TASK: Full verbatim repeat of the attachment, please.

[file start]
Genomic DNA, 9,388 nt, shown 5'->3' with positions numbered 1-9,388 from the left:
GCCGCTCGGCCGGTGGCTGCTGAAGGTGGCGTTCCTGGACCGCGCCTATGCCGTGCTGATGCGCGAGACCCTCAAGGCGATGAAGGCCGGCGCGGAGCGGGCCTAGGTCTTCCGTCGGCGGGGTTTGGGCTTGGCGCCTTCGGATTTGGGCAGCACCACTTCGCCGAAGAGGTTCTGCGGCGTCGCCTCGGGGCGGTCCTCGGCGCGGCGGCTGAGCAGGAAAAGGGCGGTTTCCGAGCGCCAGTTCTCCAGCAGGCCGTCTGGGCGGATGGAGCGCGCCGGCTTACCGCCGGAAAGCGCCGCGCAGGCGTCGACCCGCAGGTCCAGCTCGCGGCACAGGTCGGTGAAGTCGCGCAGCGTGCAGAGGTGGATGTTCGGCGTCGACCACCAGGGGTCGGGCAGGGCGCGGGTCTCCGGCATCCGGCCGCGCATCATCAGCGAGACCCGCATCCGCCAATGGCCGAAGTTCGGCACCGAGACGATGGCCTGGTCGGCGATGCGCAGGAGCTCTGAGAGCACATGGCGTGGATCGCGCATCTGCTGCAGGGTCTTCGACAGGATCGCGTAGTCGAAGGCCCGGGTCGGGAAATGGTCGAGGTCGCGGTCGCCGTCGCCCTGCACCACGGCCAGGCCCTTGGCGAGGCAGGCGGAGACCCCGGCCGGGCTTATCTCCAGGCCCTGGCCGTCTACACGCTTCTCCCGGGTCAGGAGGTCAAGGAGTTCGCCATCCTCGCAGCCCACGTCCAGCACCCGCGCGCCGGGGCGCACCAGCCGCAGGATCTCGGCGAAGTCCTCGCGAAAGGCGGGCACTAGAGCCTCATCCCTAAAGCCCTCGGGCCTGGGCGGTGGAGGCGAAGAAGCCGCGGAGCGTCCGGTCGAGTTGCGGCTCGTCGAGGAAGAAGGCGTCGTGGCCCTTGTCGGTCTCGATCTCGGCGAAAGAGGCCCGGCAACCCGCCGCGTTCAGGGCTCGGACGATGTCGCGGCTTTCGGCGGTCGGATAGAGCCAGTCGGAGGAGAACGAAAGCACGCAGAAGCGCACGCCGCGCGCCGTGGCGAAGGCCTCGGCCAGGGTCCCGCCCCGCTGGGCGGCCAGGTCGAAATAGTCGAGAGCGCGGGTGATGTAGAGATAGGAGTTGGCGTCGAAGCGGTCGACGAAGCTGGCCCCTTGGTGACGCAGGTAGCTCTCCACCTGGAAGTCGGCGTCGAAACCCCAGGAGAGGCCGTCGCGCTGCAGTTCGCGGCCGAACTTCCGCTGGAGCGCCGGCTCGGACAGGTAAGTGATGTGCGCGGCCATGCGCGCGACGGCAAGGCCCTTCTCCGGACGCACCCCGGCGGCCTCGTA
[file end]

Genomic DNA, 9,388 nt, shown 5'->3' with positions numbered 1-9,388 from the left:
GCCGCTCGGCCGGTGGCTGCTGAAGGTGGCGTTCCTGGACCGCGCCTATGCCGTGCTGATGCGCGAGACCCTCAAGGCGATGAAGGCCGGCGCGGAGCGGGCCTAGGTCTTCCGTCGGCGGGGTTTGGGCTTGGCGCCTTCGGATTTGGGCAGCACCACTTCGCCGAAGAGGTTCTGCGGCGTCGCCTCGGGGCGGTCCTCGGCGCGGCGGCTGAGCAGGAAAAGGGCGGTTTCCGAGCGCCAGTTCTCCAGCAGGCCGTCTGGGCGGATGGAGCGCGCCGGCTTACCGCCGGAAAGCGCCGCGCAGGCGTCGACCCGCAGGTCCAGCTCGCGGCACAGGTCGGTGAAGTCGCGCAGCGTGCAGAGGTGGATGTTCGGCGTCGACCACCAGGGGTCGGGCAGGGCGCGGGTCTCCGGCATCCGGCCGCGCATCATCAGCGAGACCCGCATCCGCCAATGGCCGAAGTTCGGCACCGAGACGATGGCCTGGTCGGCGATGCGCAGGAGCTCTGAGAGCACATGGCGTGGATCGCGCATCTGCTGCAGGGTCTTCGACAGGATCGCGTAGTCGAAGGCCCGGGTCGGGAAATGGTCGAGGTCGCGGTCGCCGTCGCCCTGCACCACGGCCAGGCCCTTGGCGAGGCAGGCGGAGACCCCGGCCGGGCTTATCTCCAGGCCCTGGCCGTCTACACGCTTCTCCCGGGTCAGGAGGTCAAGGAGTTCGCCATCCTCGCAGCCCACGTCCAGCACCCGCGCGCCGGGGCGCACCAGCCGCAGGATCTCGGCGAAGTCCTCGCGAAAGGCGGGCACTAGAGCCTCATCCCTAAAGCCCTCGGGCCTGGGCGGTGGAGGCGAAGAAGCCGCGGAGCGTCCGGTCGAGTTGCGGCTCGTCGAGGAAGAAGGCGTCGTGGCCCTTGTCGGTCTCGATCTCGGCGAAAGAGGCCCGGCAACCCGCCGCGTTCAGGGCTCGGACGATGTCGCGGCTTTCGGCGGTCGGATAGAGCCAGTCGGAGGAGAACGAAAGCACGCAGAAGCGCACGCCGCGCGCCGTGGCGAAGGCCTCGGCCAGGGTCCCGCCCCGCTGGGCGGCCAGGTCGAAATAGTCGAGAGCGCGGGTGATGTAGAGATAGGAGTTGGCGTCGAAGCGGTCGACGAAGCTGGCCCCTTGGTGACGCAGGTAGCTCTCCACCTGGAAGTCGGCGTCGAAACCCCAGGAGAGGCCGTCGCGCTGCAGTTCGCGGCCGAACTTCCGCTGGAGCGCCGGCTCGGACAGGTAAGTGATGTGCGCGGCCATGCGCGCGACGGCAAGGCCCTTCTCCGGACGCACCCCGGCGGCCTCGTA